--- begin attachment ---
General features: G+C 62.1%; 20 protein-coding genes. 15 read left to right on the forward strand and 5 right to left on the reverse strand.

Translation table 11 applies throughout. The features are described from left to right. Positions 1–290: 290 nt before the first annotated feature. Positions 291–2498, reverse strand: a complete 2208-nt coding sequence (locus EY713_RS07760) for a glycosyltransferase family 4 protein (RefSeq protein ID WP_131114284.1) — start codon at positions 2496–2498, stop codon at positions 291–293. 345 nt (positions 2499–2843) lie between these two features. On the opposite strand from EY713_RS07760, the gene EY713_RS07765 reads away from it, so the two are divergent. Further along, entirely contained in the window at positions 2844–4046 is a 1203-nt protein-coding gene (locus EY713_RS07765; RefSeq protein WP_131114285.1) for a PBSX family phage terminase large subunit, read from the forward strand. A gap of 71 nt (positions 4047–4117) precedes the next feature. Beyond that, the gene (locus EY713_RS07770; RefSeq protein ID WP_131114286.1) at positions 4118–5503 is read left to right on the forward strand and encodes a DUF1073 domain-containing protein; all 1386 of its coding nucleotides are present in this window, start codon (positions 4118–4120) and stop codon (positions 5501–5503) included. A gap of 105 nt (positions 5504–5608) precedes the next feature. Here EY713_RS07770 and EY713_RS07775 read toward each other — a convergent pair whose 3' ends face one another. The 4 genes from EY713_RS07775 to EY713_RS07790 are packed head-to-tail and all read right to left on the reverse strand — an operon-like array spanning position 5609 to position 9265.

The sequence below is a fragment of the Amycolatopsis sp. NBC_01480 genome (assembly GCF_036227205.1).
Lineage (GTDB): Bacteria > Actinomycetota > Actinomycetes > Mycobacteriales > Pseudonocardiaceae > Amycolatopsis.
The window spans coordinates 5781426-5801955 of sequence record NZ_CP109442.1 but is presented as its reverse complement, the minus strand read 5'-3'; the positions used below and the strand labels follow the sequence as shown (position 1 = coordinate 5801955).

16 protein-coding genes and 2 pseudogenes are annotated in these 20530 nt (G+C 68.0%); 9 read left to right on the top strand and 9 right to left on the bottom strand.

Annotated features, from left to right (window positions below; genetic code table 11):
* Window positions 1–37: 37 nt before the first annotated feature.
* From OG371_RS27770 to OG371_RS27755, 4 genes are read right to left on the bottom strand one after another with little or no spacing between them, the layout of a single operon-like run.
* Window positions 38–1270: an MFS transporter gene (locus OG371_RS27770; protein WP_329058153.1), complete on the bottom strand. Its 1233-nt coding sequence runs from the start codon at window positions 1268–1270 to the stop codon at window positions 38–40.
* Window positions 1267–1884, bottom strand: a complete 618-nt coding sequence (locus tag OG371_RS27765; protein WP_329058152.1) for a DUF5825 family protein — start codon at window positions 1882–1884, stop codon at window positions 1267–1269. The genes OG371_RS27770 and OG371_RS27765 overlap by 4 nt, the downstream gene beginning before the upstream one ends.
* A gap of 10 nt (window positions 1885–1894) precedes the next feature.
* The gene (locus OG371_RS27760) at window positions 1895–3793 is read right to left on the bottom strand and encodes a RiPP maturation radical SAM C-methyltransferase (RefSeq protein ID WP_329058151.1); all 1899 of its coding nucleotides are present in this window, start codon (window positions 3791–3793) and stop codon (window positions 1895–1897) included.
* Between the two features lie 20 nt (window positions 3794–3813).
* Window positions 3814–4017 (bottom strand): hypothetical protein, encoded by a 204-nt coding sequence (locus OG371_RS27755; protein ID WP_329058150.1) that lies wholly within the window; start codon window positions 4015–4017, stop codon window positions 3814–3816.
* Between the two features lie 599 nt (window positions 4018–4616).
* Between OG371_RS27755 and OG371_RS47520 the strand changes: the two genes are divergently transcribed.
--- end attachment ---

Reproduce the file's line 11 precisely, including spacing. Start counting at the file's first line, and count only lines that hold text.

* Window positions 1267–1884, bottom strand: a complete 618-nt coding sequence (locus tag OG371_RS27765; protein WP_329058152.1) for a DUF5825 family protein — start codon at window positions 1882–1884, stop codon at window positions 1267–1269. The genes OG371_RS27770 and OG371_RS27765 overlap by 4 nt, the downstream gene beginning before the upstream one ends.